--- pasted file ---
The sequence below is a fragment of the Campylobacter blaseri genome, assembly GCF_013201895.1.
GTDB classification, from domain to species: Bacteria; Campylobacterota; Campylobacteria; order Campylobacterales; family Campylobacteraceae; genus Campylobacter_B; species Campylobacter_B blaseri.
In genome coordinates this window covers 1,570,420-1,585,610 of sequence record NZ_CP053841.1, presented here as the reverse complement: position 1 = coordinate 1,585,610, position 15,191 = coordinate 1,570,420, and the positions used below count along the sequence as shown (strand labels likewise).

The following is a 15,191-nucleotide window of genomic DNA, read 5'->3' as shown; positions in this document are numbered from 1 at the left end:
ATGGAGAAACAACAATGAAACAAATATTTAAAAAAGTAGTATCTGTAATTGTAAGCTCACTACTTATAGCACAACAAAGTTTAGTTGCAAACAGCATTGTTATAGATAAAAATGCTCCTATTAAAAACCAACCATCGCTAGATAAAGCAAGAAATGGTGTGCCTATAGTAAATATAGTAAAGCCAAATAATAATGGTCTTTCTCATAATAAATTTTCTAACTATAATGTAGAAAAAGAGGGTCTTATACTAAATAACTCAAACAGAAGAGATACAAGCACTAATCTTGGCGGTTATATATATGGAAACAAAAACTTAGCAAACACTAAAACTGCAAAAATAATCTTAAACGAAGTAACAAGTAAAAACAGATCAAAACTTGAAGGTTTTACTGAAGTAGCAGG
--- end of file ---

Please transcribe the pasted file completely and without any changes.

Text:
The sequence below is a fragment of the Campylobacter blaseri genome, assembly GCF_013201895.1.
GTDB classification, from domain to species: Bacteria; Campylobacterota; Campylobacteria; order Campylobacterales; family Campylobacteraceae; genus Campylobacter_B; species Campylobacter_B blaseri.
In genome coordinates this window covers 1,570,420-1,585,610 of sequence record NZ_CP053841.1, presented here as the reverse complement: position 1 = coordinate 1,585,610, position 15,191 = coordinate 1,570,420, and the positions used below count along the sequence as shown (strand labels likewise).

The following is a 15,191-nucleotide window of genomic DNA, read 5'->3' as shown; positions in this document are numbered from 1 at the left end:
ATGGAGAAACAACAATGAAACAAATATTTAAAAAAGTAGTATCTGTAATTGTAAGCTCACTACTTATAGCACAACAAAGTTTAGTTGCAAACAGCATTGTTATAGATAAAAATGCTCCTATTAAAAACCAACCATCGCTAGATAAAGCAAGAAATGGTGTGCCTATAGTAAATATAGTAAAGCCAAATAATAATGGTCTTTCTCATAATAAATTTTCTAACTATAATGTAGAAAAAGAGGGTCTTATACTAAATAACTCAAACAGAAGAGATACAAGCACTAATCTTGGCGGTTATATATATGGAAACAAAAACTTAGCAAACACTAAAACTGCAAAAATAATCTTAAACGAAGTAACAAGTAAAAACAGATCAAAACTTGAAGGTTTTACTGAAGTAGCAGG